Metallica’s European Tour Showcases Renewable-Energy Big Rigs—And Their Limits - Kanebridge News
Share Button

Metallica’s European Tour Showcases Renewable-Energy Big Rigs—And Their Limits

The heavy-metal band is using natural gas and vegetable oil to power its 7,200-mile journey, but filling trucks up on sustainable fuels still has a long way to go

By PAUL BERGER
Fri, May 24, 2024 9:36amGrey Clock 3 min

Metallica, the band that blazed a trail for thrash metal with rugged guitar riffs and relentless drumbeats, is trying to do something similar for trucks powered by sustainable fuels.

The group, a rock music mainstay since their 1986 hit album “Master of Puppets,” is looking to burnish its bona fides on social issues by using rigs powered by fuels including biomethane and vegetable oil on its European tour this summer.

Working with European truck maker Iveco, the authors of songs including “Battery” and “Fuel” (sample lyric: “Fuel is pumping engines / Burning hard, loose and clean / And I burn, churning my direction / Quench my thirst with gasoline.”) aim to show that sustainable transportation in heavy-duty trucking is possible on European highways dotted with alternative-fuelling stations.

But the trucks’ limitations and the workarounds the band’s logistics providers are undertaking on the meticulously-planned 7,200-mile journey winding through the continent from Sweden to Spain also illustrate how far trucking is from using cleaner fuels in regular operations.

“You have limited options because of the lack of the infrastructure,” said Natasha Highcroft, a director of Suffolk, U.K.-based Transam Trucking, which provides logistics for Metallica and other bands. “We use alternative fuels as and when we can, as much as possible, but until the infrastructure is there it’s very difficult.”

The trucks run on natural gas, vegetable oil, electricity and hydrogen fuel cells, and will be hauling giant video screens, lighting and instruments across nine countries.

The workhorses of Metallica’s tour will be 10 heavy-duty trucks powered by renewable natural gas—such as methane from landfills—and four heavy-duty trucks running on biodiesel or hydrogenated vegetable oil. The trucks, dramatically decked out in Metallica’s fierce logo, can travel about 1,000 miles between refuelling.

Both fuels provide a significant reduction in emissions compared with regular diesel, although emissions experts say they aren’t nearly as clean as battery-electric or hydrogen fuel cell technologies.

The tour was due to kick off this week in Munich, Germany, and over the next two months will cover the continent from Italy and Spain in southern Europe to Denmark and Norway. The longest journey between shows, from Warsaw to Madrid, covers almost 1,800 miles.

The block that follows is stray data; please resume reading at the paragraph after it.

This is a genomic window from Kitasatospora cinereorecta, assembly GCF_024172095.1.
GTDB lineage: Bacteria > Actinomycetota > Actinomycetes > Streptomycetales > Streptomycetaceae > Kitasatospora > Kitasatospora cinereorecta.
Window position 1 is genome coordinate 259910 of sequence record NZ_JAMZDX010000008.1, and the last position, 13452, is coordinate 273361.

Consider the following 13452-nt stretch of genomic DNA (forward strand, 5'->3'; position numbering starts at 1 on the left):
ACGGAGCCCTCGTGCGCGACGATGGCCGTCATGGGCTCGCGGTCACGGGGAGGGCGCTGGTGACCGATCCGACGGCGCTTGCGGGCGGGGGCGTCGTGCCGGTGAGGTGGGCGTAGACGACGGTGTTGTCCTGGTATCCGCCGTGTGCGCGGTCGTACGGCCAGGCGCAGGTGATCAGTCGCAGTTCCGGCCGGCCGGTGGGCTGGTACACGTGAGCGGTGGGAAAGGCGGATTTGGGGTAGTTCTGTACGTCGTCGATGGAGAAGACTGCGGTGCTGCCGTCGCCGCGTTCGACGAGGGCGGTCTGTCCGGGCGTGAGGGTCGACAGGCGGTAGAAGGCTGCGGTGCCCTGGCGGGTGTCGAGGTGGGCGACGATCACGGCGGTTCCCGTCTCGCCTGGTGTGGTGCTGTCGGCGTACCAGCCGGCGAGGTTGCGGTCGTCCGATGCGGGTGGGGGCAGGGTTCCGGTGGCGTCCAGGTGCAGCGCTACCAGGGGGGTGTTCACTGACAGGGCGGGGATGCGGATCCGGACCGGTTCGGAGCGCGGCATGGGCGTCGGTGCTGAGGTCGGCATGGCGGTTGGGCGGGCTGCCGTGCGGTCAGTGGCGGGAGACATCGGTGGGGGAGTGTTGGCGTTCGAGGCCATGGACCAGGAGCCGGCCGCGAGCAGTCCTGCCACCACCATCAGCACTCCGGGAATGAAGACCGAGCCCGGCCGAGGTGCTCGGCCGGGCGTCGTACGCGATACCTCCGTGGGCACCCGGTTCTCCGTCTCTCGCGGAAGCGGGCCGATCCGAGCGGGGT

Iveco, which is providing the eco-friendly trucks for Metallica’s tour, makes both battery-electric and hydrogen fuel cell big-rig engines, the types that governments in Europe and the U.S. are trying to press on truckers as soon as possible. But because of the lack of charging and fuelling stations on the long legs between gigs, the battery-electric and hydrogen trucks will be mostly for promotional use at concerts, said Gerrit Marx , chief executive of the Italian truck maker.

Marx said Iveco wants to highlight that renewable natural gas and hydrogenated vegetable oil are “more available and ready” than batteries and hydrogen while also being “way better than fossil diesel.”

Europe has hundreds of liquefied natural gas and hydrogenated vegetable oil, or HVO, refuelling stations. A representative for British energy major Shell , which is working with Iveco on the tour, said Metallica’s low-carbon journey wouldn’t have been possible even a couple of years ago.

Shell says its customers can access HVO in five European countries and renewable natural gas in Germany and in the Netherlands. That means that when low-carbon options aren’t available, the Iveco trucks will be fuelled with regular LNG and the HVO trucks will be fuelled with regular diesel.

A Shell representative said the Metallica tour will buy carbon credits to offset “unavoidable emissions“ generated by the low-emission trucks.

U.S. companies are also using renewable natural gas and biodiesel to reduce carbon emissions. But trucking specialists say the fuels aren’t available in sufficient quantities to power the world’s fleets, which is why regulators are pushing battery-electric and hydrogen fuel cell vehicles.

Trucking executives say the costs of operating those technologies are double or triple those of diesel and that they aren’t workable in a highly-competitive, low-margin industry like trucking.

Lars Stenqvist , chief technology officer at truck maker Volvo Group , said it is important that high-profile performers like Metallica amplify the capabilities of sustainable fuels.

Truckers will only adopt the technology when customers demand it, he said, so “This is music to my ears.”



MOST POPULAR

What a quarter-million dollars gets you in the western capital.

Alexandre de Betak and his wife are focusing on their most personal project yet.

Related Stories
Money
To Find Winning Stocks, Investors Often Focus on the Laggards. They Shouldn’t.
By KEN SHREVE 12/06/2024
Money
Louis Vuitton Unveils Its Most Extravagant High-Jewellery Collection Ahead of Olympics
By LAURIE KAHLE 09/06/2024
Money